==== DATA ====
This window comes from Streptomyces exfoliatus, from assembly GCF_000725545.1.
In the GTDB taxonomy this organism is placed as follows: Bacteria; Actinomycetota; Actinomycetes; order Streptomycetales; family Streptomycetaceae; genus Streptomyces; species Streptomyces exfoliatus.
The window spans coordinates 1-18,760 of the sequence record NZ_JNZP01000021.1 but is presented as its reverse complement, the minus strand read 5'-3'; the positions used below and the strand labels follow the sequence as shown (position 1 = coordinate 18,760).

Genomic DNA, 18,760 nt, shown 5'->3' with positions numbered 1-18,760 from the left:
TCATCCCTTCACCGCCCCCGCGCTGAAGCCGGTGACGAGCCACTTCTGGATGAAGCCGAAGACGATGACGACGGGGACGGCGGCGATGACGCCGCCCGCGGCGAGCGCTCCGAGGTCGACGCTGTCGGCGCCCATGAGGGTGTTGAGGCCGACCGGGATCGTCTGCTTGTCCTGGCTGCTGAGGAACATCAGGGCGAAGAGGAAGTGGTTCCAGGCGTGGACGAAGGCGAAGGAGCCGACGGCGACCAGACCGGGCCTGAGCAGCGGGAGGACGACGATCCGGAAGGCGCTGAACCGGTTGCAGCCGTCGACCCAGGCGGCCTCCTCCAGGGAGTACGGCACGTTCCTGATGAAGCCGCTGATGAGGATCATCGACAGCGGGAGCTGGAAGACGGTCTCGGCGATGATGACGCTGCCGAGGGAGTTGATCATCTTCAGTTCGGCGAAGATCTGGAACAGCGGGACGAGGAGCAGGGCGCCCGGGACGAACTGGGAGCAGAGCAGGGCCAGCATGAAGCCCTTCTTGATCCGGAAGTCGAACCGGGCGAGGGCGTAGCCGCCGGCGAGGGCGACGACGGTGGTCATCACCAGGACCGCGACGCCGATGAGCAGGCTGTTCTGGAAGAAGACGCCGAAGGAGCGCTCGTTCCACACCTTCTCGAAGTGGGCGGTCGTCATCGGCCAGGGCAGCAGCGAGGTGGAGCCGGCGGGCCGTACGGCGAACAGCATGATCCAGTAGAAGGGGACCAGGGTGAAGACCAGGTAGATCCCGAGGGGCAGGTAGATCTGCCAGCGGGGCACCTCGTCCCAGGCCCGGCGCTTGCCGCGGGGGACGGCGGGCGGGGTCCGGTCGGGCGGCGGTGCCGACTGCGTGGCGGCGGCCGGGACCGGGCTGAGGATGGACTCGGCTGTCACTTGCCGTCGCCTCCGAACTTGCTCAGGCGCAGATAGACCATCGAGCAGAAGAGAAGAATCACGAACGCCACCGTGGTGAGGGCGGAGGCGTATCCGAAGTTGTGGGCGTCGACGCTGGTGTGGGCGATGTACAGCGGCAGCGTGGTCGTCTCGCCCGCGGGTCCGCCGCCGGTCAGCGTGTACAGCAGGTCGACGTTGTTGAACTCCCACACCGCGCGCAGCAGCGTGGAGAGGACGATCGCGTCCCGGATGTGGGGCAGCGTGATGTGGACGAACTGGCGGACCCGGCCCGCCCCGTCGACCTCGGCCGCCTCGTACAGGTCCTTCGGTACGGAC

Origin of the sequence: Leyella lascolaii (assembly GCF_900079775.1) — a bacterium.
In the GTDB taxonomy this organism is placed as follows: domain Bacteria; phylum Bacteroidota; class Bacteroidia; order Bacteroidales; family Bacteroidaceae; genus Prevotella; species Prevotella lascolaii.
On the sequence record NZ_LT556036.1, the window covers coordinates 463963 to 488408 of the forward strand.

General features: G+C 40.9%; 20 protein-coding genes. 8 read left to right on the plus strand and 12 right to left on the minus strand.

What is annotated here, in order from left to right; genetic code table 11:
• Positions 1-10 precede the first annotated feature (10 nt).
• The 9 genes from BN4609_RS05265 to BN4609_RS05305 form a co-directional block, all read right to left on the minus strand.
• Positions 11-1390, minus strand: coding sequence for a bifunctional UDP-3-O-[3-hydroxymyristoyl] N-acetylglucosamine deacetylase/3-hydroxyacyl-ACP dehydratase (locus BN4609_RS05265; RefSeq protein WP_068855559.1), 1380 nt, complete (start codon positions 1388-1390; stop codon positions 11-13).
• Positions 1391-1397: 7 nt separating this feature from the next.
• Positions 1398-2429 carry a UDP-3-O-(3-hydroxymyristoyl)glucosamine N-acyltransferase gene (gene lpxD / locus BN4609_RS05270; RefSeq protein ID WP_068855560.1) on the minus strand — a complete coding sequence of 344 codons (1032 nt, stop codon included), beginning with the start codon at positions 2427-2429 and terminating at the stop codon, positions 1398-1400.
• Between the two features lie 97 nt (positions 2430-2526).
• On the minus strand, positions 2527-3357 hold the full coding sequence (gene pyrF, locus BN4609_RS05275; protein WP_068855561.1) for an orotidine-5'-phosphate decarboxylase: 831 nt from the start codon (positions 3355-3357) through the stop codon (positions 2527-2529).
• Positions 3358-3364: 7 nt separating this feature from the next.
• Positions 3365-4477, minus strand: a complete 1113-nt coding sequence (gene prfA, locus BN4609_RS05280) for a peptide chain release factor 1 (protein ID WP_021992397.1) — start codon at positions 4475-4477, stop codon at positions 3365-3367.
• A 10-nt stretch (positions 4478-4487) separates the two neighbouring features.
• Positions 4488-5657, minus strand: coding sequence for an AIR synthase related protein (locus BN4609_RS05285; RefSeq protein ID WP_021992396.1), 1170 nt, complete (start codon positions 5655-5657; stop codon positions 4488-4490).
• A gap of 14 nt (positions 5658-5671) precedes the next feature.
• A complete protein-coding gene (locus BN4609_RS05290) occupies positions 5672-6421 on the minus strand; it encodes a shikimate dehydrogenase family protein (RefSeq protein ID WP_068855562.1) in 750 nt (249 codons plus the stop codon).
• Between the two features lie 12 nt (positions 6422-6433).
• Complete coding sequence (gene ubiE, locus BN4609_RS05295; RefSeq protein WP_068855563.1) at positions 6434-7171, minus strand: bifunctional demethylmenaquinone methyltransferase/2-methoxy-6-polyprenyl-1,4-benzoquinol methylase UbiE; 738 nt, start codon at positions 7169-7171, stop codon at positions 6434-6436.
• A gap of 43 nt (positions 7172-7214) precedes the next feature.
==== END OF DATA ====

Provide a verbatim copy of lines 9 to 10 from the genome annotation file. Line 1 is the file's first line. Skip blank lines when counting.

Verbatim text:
General features: G+C 40.9%; 20 protein-coding genes. 8 read left to right on the plus strand and 12 right to left on the minus strand.

What is annotated here, in order from left to right; genetic code table 11: